We are now eight weeks into the 2019 MLB season, and the Minnesota Twins, Tampa Bay Rays and Pittsburgh Pirates are all inside the top 10 in our weekly power rankings.
Few, if any, would have predicted that when the season started. That's the beauty of baseball, though. Even when there seems to be a more clear divide than ever between contenders and non-contenders, there is still plenty of room for parity.
It's important to remember this is a fluid process. Teams will rise and fall based on where they were ranked the previous week. If a team keeps winning, it will keep climbing—it's as simple as that.
Here are the rankings:
Teams That Impressed
The Minnesota Twins (5-2) continue to impress, moving into the top five for the first time this season after series wins over the Los Angeles Angels and Seattle Mariners.
With a high-powered offense that ranks second with 87 home runs and a pitching staff that has exceeded expectations with a 3.90 ERA that is good for ninth in the majors, the Twins have posted a plus-74 run differential, which trails only the Houston Astros (plus-92).
Starter Martin Perez (53.0 IP, 2.89 ERA) and closer Blake Parker (7/7 SV, 1.17 ERA) have been two of the best under-the-radar additions of the offseason. They will earn a combined $5.8 million in 2019.
The Atlanta Braves (4-2) move back into the top 10 after a strong week against the NL Central, picking up series wins over the St. Louis Cardinals and Milwaukee Brewers.
First baseman Freddie Freeman homered in four straight, while top prospect Austin Riley has debuted with a bang, going 8-for-19 with two home runs in his first five games.
The Texas Rangers (4-2) pulled away from a pack of teams clustered in the middle of the rankings with series wins over the Kansas City Royals and Cardinals, and they are now threatening for a spot in the upper half.
The fact that they are just two games under .500 is impressive considering their pitching staff has posted a 5.16 ERA that ranks 28th in the majors. With their next six series all against sub-.500 teams, the Rangers have a chance to make a nice little push if the pitching staff can do its part.
The Los Angeles Dodgers (4-1), Houston Astros (5-1) and New York Yankees (4-1) were the other teams to come out on top in both of their series last week, and they now find themselves occupying the top three spots in the rankings as a result.
A tip of the cap to the Philadelphia Phillies (4-3), Oakland Athletics (3-2) and Miami Marlins (3-2) on three-game sweeps over the weekend. There's no better way to build momentum heading into a new week, so keep an eye on those three clubs in the days ahead.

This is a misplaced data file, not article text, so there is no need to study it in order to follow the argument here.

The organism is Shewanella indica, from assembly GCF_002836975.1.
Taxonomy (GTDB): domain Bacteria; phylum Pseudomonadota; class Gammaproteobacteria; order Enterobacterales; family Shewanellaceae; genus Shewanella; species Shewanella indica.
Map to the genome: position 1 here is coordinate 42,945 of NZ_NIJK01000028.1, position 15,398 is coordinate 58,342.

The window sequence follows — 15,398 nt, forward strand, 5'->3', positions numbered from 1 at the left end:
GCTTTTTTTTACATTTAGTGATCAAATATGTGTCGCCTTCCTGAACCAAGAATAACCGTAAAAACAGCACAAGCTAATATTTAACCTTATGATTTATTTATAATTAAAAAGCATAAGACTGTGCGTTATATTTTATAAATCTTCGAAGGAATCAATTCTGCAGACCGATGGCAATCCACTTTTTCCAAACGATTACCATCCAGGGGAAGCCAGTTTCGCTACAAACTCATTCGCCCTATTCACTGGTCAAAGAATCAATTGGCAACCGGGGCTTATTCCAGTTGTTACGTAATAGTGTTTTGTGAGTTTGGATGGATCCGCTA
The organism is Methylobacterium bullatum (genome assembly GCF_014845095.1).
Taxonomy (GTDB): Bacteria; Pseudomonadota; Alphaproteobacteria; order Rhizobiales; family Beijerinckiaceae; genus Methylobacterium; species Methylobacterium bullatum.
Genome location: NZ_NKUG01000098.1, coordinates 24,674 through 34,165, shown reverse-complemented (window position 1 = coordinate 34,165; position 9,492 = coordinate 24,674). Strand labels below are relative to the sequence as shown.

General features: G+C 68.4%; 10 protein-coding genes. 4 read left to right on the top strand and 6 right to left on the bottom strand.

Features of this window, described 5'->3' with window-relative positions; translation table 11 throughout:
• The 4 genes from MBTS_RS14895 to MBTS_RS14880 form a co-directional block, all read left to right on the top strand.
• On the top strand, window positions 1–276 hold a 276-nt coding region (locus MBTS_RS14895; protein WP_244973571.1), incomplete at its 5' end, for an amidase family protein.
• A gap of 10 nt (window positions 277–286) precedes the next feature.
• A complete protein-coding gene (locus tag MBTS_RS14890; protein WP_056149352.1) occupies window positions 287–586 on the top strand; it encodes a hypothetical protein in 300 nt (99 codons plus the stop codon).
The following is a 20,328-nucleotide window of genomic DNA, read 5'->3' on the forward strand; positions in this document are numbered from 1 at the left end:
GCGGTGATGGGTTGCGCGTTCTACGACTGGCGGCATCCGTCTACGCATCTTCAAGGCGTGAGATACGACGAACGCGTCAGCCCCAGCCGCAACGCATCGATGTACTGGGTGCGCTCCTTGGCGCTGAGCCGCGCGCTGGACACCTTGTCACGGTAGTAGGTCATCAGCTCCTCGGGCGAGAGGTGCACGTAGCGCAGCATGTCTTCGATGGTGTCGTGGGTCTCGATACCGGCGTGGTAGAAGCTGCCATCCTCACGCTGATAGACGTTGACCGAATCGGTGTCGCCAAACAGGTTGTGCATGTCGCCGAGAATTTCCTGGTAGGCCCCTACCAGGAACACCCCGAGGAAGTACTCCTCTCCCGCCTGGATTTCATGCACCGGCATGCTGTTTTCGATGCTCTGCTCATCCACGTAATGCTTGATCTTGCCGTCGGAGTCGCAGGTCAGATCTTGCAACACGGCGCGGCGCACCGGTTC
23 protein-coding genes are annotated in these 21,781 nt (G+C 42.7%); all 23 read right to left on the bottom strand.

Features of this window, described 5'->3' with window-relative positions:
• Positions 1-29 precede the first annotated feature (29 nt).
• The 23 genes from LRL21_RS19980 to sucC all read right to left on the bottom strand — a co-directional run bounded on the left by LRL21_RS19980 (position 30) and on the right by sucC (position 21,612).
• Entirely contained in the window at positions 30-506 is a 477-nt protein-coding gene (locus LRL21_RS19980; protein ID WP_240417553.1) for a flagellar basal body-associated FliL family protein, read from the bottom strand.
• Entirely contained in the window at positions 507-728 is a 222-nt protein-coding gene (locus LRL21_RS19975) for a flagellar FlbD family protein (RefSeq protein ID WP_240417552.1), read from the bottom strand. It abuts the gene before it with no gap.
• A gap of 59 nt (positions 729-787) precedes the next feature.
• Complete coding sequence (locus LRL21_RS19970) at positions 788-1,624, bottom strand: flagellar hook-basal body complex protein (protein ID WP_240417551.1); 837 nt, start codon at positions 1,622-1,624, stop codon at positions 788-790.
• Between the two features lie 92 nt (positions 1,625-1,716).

Teams That Disappointed
The San Diego Padres (1-5) came unraveled a bit last week, dropping two games to the Dodgers before losing a weekend series to the Pittsburgh Pirates.
They posted a minus-13 run differential for the week and now stand at minus-24 on the year. This is still a team on the rise, but the Padres may have been playing over their heads a bit during their early jump into the top 10 in the rankings.
The St. Louis Cardinals (2-4) were the only other team to drop both series after starting the week in the top half of the rankings. They lost two of three to the Braves and Rangers and now sit fourth in the NL Central standings, 4.5 games behind the first-place Chicago Cubs.
The return of Carlos Martinez should provide a boost to the pitching staff. The offense needs to start producing on a more consistent basis, though, to take some pressure off the pitchers.
The New York Mets (1-5) suffered the biggest slide of the week, dropping six spots after a series loss to the Washington Nationals and a sweep at the hands of a Marlins team that entered that series with a 10-31 record.
That said, there's little doubt the Detroit Tigers (0-6) had the worst week of any team. They were swept twice and outscored by a staggering 52-13 margin in the process, bringing their season run differential to minus-91. Only the Baltimore Orioles (minus-95) have been worse.
Players of the Week
AL Hitter: Vladimir Guerrero Jr., Toronto Blue Jays
Stats: 7-for-21, 4 HR, 9 RBI, 5 R
Vladimir Guerrero Jr. hit his first big league home run in the first inning of Tuesday's game against the San Francisco Giants.
Five innings later, he homered again, and it would appear that game has opened the floodgates.
After a lackluster 9-for-47 (.191 BA) start to his rookie season, Guerrero is now hitting .235 with a respectable .766 OPS, and his stock is trending up.
"You’re hoping the guy in front gets on because he has a chance to do something every time he comes to the plate," Blue Jays manager Charlie Montoyo told reporters. "It’s fun to have a guy like that in the lineup."
After hitting .381/.437/.636 in the minors as a teenager last season, it was only a matter of time before Guerrero caught fire at the plate. Sit back and enjoy the show, folks.
AL Pitcher: Shane Bieber, Cleveland Indians
Stats: 2 GS, W, L, 15.1 IP, 12 H, 5 ER, 0 BB, 21 K